Owen—just in the essence of time here—are you saying then that we might not be getting the right information out of DFO as to the state of the stocks and the necessity for the closures?
    I would say that is accurate. There are many—
    I have one last thing, and then my time will expire.
    We've seen in a lot of sectors that the people who are closest to the activity are being expected to absorb most of the hit, most of the pain, if you will, as a result of the pandemic. Is that the case, for instance, with the lodge operators, Mr. Helmer, or with the equipment providers?
    What about upstream from you? What about the banks? What about the others who want to be kept whole while the person closest to the action is expected to take all the hit? Is that a factor you are looking at?
    Are you asking that of Fred?
    I'd ask that of Fred if Fred is still online.
    He is.
    Fred, what are your thoughts?
    Absolutely. The way I look at the whole thing.... It's a holistic value.
    I'm sorry, Fred. We can't hear you.
    Okay, hang on.
    Can you hear me now?
    Barely. Move as close as you can to your computer.
    Okay, thank you for that.
    I believe that we need to look at things holistically. Your question—
    I'm sorry, Fred. We still can't hear you.
    Is your language button on English or French? Maybe you could just check that.
    It is on English.
    It is on English. Okay.
    Owen, can you answer that?
    Yes, maybe if I could make a remark..... It's a significant problem that there are no tools available to the public fishery and the industry to be able to make it through the significant effects of the pandemic, and to take them through to believe that they can operate in the next year.
    The key question I have is whether the pain is being shared equitably, kind of up and down the financial food chain here.
    I think not entirely. There are means in place to generate funding support that the government has provided, and in some cases, that's been quite helpful. Unfortunately, for the tourism industry, as a general comment, and therefore for the sport fishing-related tourism industry, there still remain some significant gaps. There is not funding available.
    If you have some examples of that, we would appreciate getting those after this session.
    Thank you.
    Thank you, Mr. Hardie, and thank you for reminding the witnesses that they can submit something in writing to the committee.
    We'll now go to Mr Blanchette-Joncas for six minutes or less, please.



    Thank you, Mr. Chair.
    I'd like to thank the witnesses for being with us today.
    My questions are for Mr. Bird, but first I'd like to pass along greetings to him from my colleague Ms. Gill, who couldn't be here today as she is in the House at the moment.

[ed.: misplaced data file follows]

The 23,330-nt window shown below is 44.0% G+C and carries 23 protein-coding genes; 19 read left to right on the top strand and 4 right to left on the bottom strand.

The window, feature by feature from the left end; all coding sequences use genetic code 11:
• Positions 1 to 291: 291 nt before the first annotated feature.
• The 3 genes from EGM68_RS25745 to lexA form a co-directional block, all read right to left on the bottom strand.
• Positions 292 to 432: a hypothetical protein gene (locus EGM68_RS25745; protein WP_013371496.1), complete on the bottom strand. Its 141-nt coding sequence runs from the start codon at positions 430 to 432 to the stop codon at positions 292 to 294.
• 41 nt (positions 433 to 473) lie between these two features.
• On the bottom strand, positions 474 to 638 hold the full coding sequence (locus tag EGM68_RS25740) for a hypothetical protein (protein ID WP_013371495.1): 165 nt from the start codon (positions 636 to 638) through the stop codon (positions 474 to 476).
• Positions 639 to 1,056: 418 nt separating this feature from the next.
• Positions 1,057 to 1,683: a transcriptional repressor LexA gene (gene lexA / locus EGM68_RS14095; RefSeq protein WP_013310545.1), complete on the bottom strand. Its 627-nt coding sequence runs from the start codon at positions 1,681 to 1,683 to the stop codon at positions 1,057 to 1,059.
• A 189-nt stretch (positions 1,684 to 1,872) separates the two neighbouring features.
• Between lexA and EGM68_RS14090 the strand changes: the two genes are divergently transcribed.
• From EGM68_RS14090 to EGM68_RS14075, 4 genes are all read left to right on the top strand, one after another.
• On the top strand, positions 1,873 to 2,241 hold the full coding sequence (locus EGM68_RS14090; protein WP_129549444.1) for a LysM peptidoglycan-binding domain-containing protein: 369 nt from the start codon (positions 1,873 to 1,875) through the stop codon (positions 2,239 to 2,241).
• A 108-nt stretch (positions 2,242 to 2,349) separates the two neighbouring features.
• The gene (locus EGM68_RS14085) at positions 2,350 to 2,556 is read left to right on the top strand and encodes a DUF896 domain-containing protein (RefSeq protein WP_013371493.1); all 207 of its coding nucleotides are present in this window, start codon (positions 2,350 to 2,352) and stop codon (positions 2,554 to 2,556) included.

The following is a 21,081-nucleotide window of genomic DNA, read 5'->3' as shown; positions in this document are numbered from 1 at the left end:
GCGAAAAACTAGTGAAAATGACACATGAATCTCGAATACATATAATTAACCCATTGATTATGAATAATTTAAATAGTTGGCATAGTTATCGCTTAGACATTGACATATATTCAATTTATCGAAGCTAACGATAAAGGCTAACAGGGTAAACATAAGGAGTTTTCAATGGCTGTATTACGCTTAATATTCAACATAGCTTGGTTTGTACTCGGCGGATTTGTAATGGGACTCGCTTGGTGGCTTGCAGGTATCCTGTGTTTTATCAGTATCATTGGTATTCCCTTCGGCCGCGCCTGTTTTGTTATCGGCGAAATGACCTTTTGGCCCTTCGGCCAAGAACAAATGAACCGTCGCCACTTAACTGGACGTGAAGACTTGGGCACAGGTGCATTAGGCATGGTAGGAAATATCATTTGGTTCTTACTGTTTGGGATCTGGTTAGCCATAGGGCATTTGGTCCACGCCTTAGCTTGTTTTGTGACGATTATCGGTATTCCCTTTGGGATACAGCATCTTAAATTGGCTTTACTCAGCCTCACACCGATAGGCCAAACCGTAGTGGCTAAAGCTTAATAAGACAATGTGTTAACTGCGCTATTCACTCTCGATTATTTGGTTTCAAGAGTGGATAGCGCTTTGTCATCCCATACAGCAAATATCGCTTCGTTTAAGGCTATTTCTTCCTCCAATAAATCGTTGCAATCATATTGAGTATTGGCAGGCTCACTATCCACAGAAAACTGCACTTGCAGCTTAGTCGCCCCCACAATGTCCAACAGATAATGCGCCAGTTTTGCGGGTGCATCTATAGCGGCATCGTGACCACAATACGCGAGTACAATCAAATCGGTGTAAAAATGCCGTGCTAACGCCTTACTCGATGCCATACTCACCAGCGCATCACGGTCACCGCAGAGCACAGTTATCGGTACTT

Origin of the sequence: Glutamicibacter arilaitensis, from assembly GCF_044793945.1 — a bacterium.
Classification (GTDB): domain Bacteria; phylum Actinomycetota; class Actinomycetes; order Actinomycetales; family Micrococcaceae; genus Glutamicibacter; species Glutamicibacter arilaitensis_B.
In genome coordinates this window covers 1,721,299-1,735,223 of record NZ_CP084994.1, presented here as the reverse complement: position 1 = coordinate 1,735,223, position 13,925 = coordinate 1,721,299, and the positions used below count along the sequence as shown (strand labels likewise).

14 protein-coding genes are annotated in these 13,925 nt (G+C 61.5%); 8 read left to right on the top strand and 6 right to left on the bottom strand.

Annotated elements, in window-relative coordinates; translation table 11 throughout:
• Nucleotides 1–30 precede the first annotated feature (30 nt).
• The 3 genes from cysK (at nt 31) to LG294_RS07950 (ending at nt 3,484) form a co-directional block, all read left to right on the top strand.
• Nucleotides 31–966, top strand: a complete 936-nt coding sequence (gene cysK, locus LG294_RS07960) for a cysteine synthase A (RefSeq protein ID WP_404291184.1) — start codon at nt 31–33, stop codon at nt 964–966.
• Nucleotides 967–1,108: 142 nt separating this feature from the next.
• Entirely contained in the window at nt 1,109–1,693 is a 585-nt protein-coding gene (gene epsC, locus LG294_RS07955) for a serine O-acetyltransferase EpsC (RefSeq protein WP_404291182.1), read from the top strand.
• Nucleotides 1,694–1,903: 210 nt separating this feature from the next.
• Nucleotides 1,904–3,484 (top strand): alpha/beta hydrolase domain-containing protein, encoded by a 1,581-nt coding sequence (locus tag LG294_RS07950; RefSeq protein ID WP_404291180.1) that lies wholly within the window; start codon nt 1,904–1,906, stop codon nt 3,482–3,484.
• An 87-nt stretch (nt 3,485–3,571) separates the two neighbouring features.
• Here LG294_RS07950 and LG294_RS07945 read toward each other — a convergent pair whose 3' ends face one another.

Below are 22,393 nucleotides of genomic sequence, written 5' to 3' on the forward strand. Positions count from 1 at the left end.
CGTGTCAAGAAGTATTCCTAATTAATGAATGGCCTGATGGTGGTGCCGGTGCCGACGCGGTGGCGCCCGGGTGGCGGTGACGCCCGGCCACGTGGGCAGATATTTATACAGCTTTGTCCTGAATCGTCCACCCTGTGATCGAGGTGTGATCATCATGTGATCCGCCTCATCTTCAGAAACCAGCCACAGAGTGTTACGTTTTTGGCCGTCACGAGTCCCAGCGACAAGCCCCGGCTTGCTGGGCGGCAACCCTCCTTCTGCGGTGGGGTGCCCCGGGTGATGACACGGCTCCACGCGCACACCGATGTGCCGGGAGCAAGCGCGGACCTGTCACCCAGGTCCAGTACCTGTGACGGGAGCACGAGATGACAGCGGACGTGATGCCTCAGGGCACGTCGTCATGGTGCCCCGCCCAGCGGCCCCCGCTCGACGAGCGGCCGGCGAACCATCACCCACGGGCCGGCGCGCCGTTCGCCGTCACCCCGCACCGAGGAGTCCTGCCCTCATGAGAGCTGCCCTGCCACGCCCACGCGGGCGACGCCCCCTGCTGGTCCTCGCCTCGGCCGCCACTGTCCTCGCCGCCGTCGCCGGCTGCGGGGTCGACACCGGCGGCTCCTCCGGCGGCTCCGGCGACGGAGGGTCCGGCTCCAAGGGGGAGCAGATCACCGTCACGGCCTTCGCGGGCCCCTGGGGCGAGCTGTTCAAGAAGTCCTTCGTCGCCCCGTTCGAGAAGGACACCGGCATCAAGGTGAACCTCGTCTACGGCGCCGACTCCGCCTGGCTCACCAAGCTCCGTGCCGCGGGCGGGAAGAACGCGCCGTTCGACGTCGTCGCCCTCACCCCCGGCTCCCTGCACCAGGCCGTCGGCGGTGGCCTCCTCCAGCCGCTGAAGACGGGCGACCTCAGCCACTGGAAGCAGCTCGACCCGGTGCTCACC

In Quebec, we don't have as permissive a regulatory framework as British Columbia. I have a lot of questions for you about recreational fishing.
    How do the supports help the recreational fishing sector in the communities? How could the Department of Fisheries and Oceans help the industry at this time?


    I would say that it is an acknowledgement of the public fishery, the recreational fishery and the industry that it's difficult for the department to aid the businesses along the lines of Mr. Hardie's earlier question.
    What we observe, per some of the remarks I made, and Martin would have made if he had made it all the way through, is that what we need is certainty and stability as far as opportunity goes. Fred, as well, touched on it. Opportunity is essential for the public fishery to be able to operate, to be able to plan, to be able to make its experience and options available to the people who would plan to participate. That goes for those who are interested in harvesting for food security, and also for those who are planning a trip to visit small communities and that sort of thing.
    What we desperately need from the department is a decision about opportunity to make it clear what can be accessed and where the fishing is reasonable and possible.


    In British Columbia, what species can be caught in recreational fishing? If the list is too long, what species are prohibited?


     The resources in British Columbia and on our coast are fairly broad. There are options to fish for many different species. They are all managed and regulated accordingly.
    The key here, and what we focused our time, energy and comments on, are the chinook. Chinook salmon in tidal waters is the marque species. They are the ones that grow largest, and they are abundant enough to allow for harvesting. People enjoy fishing for them. Like I say, they are important for food security.
    While there are other species and other opportunities, the main driver of the public fishery in tidal waters in British Columbia is chinook salmon. All others follow and are an important component of the activity, but chinook salmon are the driver.


    Is it possible to quantify the impact of recreational fishing on fish stocks in British Columbia? If so, how do you do that?